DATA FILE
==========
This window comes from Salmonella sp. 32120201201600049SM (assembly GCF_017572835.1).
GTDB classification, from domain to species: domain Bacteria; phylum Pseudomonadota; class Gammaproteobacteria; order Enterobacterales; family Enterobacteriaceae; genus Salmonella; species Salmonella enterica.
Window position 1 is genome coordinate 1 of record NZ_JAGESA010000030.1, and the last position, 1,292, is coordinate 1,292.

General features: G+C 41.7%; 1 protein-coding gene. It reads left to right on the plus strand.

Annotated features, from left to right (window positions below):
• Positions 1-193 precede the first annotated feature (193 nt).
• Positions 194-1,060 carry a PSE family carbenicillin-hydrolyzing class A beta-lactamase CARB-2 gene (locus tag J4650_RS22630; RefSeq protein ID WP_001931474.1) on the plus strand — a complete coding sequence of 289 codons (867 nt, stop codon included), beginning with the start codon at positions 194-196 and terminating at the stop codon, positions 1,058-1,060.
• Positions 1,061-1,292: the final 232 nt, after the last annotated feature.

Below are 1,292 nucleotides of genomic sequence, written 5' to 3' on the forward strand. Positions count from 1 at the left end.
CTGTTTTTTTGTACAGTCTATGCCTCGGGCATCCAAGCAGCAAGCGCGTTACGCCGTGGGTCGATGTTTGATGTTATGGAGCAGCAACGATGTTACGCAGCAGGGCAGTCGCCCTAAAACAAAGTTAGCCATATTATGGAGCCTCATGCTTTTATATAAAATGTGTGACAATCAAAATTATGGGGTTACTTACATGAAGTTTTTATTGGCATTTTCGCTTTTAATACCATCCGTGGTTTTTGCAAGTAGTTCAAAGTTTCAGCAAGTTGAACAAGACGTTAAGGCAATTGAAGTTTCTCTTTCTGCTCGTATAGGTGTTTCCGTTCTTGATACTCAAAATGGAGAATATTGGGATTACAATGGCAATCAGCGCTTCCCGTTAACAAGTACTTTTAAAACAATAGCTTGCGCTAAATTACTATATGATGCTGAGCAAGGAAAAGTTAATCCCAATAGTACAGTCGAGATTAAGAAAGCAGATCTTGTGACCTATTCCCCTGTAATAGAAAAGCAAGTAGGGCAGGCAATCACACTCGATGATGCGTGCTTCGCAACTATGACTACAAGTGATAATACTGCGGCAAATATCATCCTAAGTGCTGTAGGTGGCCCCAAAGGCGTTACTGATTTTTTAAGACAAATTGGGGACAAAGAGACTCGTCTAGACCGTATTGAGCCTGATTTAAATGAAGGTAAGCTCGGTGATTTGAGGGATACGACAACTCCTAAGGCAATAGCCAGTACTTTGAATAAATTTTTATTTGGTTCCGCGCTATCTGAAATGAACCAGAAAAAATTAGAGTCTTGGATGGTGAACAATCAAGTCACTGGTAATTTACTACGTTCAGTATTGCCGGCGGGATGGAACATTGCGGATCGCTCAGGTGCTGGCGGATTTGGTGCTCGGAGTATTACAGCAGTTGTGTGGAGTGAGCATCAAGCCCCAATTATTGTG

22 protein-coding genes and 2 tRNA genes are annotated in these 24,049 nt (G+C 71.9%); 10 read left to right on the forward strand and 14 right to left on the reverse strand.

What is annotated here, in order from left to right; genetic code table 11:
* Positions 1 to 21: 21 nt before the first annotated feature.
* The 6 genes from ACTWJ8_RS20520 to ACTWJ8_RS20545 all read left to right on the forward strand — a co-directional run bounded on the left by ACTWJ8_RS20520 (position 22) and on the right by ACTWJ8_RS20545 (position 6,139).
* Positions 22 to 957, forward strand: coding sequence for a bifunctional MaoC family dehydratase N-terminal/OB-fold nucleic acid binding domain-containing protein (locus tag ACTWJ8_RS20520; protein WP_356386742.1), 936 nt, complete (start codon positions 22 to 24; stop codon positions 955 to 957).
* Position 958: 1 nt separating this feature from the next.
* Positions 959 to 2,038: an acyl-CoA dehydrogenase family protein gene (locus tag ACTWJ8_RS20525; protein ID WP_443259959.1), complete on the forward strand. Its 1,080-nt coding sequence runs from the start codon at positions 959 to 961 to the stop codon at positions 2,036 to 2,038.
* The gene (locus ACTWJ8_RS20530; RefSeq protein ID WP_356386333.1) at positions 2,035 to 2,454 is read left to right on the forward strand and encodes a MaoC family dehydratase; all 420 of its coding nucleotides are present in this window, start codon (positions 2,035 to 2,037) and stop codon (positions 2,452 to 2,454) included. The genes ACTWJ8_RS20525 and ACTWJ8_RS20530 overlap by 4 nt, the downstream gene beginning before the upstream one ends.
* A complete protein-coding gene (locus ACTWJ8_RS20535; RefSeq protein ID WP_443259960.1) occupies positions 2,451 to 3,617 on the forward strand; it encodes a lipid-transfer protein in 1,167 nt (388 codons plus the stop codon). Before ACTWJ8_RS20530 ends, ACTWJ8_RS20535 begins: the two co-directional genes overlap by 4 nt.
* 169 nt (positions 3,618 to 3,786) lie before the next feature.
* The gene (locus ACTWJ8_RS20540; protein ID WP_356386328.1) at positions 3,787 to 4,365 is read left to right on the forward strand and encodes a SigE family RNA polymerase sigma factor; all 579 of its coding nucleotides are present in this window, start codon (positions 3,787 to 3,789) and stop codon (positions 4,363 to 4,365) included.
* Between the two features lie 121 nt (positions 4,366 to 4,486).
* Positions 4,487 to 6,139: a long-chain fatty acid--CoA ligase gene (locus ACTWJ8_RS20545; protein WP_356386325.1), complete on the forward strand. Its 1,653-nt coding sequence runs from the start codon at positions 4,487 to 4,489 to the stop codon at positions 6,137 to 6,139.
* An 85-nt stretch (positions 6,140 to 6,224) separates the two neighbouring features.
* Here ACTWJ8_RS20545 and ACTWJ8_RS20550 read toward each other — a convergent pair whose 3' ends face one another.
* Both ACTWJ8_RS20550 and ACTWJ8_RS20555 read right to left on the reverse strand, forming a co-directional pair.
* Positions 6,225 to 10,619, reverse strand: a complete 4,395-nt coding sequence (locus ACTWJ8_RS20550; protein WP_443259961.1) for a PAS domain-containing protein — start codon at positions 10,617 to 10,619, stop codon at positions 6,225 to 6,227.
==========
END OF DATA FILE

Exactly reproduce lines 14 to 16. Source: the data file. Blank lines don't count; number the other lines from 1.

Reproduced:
* The 6 genes from ACTWJ8_RS20520 to ACTWJ8_RS20545 all read left to right on the forward strand — a co-directional run bounded on the left by ACTWJ8_RS20520 (position 22) and on the right by ACTWJ8_RS20545 (position 6,139).
* Positions 22 to 957, forward strand: coding sequence for a bifunctional MaoC family dehydratase N-terminal/OB-fold nucleic acid binding domain-containing protein (locus tag ACTWJ8_RS20520; protein WP_356386742.1), 936 nt, complete (start codon positions 22 to 24; stop codon positions 955 to 957).
* Position 958: 1 nt separating this feature from the next.